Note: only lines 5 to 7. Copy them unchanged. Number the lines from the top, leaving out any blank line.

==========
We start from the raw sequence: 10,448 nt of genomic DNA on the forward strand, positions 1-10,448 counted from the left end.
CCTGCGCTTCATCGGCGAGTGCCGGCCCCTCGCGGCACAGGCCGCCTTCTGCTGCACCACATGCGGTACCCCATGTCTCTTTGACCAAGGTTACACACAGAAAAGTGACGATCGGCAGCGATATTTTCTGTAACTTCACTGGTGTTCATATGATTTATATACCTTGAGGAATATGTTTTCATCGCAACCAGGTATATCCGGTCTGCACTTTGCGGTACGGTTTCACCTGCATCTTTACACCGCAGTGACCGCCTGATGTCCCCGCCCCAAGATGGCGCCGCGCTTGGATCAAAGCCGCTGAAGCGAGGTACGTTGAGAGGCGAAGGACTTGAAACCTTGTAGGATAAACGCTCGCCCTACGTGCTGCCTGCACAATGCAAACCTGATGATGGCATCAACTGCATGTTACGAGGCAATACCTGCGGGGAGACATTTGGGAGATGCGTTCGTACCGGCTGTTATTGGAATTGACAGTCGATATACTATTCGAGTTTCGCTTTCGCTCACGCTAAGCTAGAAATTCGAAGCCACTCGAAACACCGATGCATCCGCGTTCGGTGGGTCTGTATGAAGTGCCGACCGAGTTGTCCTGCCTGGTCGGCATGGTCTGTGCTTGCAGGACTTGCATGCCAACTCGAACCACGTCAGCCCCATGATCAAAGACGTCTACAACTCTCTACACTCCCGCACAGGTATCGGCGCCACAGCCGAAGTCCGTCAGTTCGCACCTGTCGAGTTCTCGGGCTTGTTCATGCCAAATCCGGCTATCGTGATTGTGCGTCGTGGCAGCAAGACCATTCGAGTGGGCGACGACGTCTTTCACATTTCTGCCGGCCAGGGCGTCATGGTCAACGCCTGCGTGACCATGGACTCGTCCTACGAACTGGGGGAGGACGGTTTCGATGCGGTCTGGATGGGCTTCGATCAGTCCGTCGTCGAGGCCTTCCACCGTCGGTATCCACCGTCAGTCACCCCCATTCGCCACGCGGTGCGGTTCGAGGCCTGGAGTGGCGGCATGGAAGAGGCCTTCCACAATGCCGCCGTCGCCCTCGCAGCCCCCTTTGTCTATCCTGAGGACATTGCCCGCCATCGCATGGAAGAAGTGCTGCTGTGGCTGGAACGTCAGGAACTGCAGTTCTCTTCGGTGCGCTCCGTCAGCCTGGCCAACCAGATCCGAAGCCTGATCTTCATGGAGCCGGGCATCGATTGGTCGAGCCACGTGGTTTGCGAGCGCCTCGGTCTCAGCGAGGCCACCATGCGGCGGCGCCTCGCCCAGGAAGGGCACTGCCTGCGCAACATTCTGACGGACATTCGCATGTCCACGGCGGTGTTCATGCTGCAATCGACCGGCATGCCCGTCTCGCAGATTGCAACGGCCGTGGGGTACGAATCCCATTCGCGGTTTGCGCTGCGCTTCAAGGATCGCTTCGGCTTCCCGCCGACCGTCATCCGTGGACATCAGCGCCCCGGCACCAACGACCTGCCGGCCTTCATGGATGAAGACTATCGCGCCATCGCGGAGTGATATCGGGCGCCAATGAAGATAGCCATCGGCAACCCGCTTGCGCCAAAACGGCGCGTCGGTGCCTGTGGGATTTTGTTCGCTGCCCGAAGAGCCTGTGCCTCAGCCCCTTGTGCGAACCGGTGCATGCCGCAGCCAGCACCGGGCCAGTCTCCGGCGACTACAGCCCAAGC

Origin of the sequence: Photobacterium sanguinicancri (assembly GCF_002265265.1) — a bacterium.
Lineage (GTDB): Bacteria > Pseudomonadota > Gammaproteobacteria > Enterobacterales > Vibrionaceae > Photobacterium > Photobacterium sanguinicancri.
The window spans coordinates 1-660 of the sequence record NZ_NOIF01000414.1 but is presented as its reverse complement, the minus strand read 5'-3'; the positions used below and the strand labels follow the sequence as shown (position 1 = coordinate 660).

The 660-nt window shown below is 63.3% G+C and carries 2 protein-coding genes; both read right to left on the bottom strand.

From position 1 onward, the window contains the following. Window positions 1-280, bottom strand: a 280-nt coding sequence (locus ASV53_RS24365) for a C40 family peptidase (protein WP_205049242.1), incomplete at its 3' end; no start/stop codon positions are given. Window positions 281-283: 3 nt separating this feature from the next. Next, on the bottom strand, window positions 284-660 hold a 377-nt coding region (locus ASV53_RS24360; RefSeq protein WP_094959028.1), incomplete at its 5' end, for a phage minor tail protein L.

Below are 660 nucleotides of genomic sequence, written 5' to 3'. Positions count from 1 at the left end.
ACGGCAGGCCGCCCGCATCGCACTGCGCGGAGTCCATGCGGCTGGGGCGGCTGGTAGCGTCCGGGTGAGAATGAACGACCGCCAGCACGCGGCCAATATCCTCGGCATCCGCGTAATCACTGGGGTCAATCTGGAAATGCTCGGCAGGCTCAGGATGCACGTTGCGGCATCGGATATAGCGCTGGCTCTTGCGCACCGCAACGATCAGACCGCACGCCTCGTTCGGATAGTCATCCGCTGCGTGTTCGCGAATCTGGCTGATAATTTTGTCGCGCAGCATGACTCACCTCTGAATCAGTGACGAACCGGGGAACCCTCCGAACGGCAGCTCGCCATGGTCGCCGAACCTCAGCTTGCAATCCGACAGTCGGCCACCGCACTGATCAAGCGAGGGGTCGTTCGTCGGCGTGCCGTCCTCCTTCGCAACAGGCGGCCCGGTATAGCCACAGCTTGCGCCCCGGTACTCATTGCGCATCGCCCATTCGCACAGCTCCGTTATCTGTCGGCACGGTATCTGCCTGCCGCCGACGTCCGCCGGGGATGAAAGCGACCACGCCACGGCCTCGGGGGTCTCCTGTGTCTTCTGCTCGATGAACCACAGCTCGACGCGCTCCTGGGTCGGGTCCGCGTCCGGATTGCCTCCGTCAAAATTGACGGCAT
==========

The window spans coordinates 1-660 of the sequence record NZ_NOIF01000414.1 but is presented as its reverse complement, the minus strand read 5'-3'; the positions used below and the strand labels follow the sequence as shown (position 1 = coordinate 660).

The 660-nt window shown below is 63.3% G+C and carries 2 protein-coding genes; both read right to left on the bottom strand.

From position 1 onward, the window contains the following. Window positions 1-280, bottom strand: a 280-nt coding sequence (locus ASV53_RS24365) for a C40 family peptidase (protein WP_205049242.1), incomplete at its 3' end; no start/stop codon positions are given. Window positions 281-283: 3 nt separating this feature from the next. Next, on the bottom strand, window positions 284-660 hold a 377-nt coding region (locus ASV53_RS24360; RefSeq protein WP_094959028.1), incomplete at its 5' end, for a phage minor tail protein L.